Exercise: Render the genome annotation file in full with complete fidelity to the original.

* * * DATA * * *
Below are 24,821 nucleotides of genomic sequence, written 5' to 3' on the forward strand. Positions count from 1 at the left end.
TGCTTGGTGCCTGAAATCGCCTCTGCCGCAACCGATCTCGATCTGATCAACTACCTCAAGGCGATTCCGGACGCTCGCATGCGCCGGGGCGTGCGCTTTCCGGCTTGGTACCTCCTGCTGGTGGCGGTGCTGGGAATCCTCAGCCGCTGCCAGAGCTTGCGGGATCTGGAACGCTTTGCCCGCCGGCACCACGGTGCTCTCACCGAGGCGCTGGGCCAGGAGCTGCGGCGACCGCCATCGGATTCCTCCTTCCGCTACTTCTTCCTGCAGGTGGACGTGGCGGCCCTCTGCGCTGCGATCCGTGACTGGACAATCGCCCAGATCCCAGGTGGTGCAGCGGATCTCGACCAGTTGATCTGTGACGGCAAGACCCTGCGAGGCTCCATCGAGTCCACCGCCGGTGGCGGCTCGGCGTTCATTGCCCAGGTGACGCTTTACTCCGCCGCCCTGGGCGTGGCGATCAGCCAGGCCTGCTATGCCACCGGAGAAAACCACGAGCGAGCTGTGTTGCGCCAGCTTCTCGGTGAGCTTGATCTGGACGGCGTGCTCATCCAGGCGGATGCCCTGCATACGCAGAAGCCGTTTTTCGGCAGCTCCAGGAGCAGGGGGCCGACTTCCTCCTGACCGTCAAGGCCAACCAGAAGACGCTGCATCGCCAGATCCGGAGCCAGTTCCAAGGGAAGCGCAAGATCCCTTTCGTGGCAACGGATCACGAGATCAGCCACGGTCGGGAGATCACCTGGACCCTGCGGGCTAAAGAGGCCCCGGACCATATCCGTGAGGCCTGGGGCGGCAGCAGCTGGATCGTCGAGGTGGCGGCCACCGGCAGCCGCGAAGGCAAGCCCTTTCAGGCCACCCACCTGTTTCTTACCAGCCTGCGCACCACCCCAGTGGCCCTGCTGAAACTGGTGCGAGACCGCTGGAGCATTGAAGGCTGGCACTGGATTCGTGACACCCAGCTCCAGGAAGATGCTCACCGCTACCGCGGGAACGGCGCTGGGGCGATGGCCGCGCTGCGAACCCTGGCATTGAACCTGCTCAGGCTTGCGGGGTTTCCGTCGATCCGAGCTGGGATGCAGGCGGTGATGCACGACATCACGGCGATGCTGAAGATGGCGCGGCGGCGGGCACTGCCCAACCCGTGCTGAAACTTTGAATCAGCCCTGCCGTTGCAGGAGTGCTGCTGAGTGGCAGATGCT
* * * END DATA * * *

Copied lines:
Below are 24,821 nucleotides of genomic sequence, written 5' to 3' on the forward strand. Positions count from 1 at the left end.
TGCTTGGTGCCTGAAATCGCCTCTGCCGCAACCGATCTCGATCTGATCAACTACCTCAAGGCGATTCCGGACGCTCGCATGCGCCGGGGCGTGCGCTTTCCGGCTTGGTACCTCCTGCTGGTGGCGGTGCTGGGAATCCTCAGCCGCTGCCAGAGCTTGCGGGATCTGGAACGCTTTGCCCGCCGGCACCACGGTGCTCTCACCGAGGCGCTGGGCCAGGAGCTGCGGCGACCGCCATCGGATTCCTCCTTCCGCTACTTCTTCCTGCAGGTGGACGTGGCGGCCCTCTGCGCTGCGATCCGTGACTGGACAATCGCCCAGATCCCAGGTGGTGCAGCGGATCTCGACCAGTTGATCTGTGACGGCAAGACCCTGCGAGGCTCCATCGAGTCCACCGCCGGTGGCGGCTCGGCGTTCATTGCCCAGGTGACGCTTTACTCCGCCGCCCTGGGCGTGGCGATCAGCCAGGCCTGCTATGCCACCGGAGAAAACCACGAGCGAGCTGTGTTGCGCCAGCTTCTCGGTGAGCTTGATCTGGACGGCGTGCTCATCCAGGCGGATGCCCTGCATACGCAGAAGCCGTTTTTCGGCAGCTCCAGGAGCAGGGGGCCGACTTCCTCCTGACCGTCAAGGCCAACCAGAAGACGCTGCATCGCCAGATCCGGAGCCAGTTCCAAGGGAAGCGCAAGATCCCTTTCGTGGCAACGGATCACGAGATCAGCCACGGTCGGGAGATCACCTGGACCCTGCGGGCTAAAGAGGCCCCGGACCATATCCGTGAGGCCTGGGGCGGCAGCAGCTGGATCGTCGAGGTGGCGGCCACCGGCAGCCGCGAAGGCAAGCCCTTTCAGGCCACCCACCTGTTTCTTACCAGCCTGCGCACCACCCCAGTGGCCCTGCTGAAACTGGTGCGAGACCGCTGGAGCATTGAAGGCTGGCACTGGATTCGTGACACCCAGCTCCAGGAAGATGCTCACCGCTACCGCGGGAACGGCGCTGGGGCGATGGCCGCGCTGCGAACCCTGGCATTGAACCTGCTCAGGCTTGCGGGGTTTCCGTCGATCCGAGCTGGGATGCAGGCGGTGATGCACGACATCACGGCGATGCTGAAGATGGCGCGGCGGCGGGCACTGCCCAACCCGTGCTGAAACTTTGAATCAGCCCTGCCGTTGCAGGAGTGCTGCTGAGTGGCAGATGCT